Taxation of Termination Payments from 6 April 2018

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Taxation of Termination Payments from 6 April 2018

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In limited circumstances, Employers have previously been able to add an incentive for employees considering settlement agreements by paying in lieu of notice (PILON) without attracting tax and national insurance contributions. In a bid to close this perceived loophole, the tax rules have changed as of 6 April 2018.

Changes as of 6 April 2018

If a contract of employment did not enable the employer to pay in lieu of notice (e.g. the contract was silent on the point) any PILON payment would be a breach of that contract. This was historically used by employers to designate the payment as compensation for breach of contract rather than a payment under it and thereby seek to exclude it from being subject to tax and national insurance contributions.

There are two methods for calculating tax due on a PILON payment:

  1. in accordance with the notice and pay due under the contract of employment (the contractual method)
  2. by following the calculation in s.402D of the Income Tax (Earnings and Pensions) Act 2003 (the statutory method).

In order to calculate the precise amount of tax payable, employers need to apply both the statutory and contractual methods and pay tax based on whichever is higher.

In the majority of cases, the two methods will have the same result however there are instances in which they can differ. For example, in the case of a salary sacrifice, the contractual method would frequently be based on the salary after the sacrifice; the statutory method requires the employer to disregard the sacrifice, resulting in a higher taxable payment.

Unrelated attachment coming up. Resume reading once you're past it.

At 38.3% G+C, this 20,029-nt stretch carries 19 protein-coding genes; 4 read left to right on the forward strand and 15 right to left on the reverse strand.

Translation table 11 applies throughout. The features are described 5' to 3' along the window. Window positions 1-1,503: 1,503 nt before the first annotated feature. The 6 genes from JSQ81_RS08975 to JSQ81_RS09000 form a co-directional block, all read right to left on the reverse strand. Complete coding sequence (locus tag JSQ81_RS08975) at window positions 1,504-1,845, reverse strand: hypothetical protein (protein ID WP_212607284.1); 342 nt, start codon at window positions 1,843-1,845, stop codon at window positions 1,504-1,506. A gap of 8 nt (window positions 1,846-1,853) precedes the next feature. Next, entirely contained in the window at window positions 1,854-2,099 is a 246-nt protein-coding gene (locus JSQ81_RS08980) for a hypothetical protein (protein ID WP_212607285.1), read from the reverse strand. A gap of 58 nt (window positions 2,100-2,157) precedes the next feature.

Conversely, an employee’s contract might provide for other elements, such as cash equivalent of any benefits, to be included in any PILON payment. Base salary under the statutory method is calculated on the previous pay period so is likely to exclude cash equivalent of benefits. The contractual method would therefore require a larger payment to the employee and a larger tax contribution. Failing to follow the contractual method could amount to a breach of contract which might entitle an employee to evade their contractual confidentiality or competition obligations.


Accounts and payroll teams are likely to have implemented these changes however HR professionals should also be aware of the implications of the new regime. In the process of negotiating settlement agreement terms, an employee’s main concern is often the tax treatment of the payment. It make negotiations difficult if an employee is promised one tax treatment but tax is then applied in a different way.

The above is intended to provide an awareness of the changes made as of 6 April 2018 and is a generic summary only. You should seek independent financial advice and/or check the position with your payroll department for individual cases, each of which will be different.

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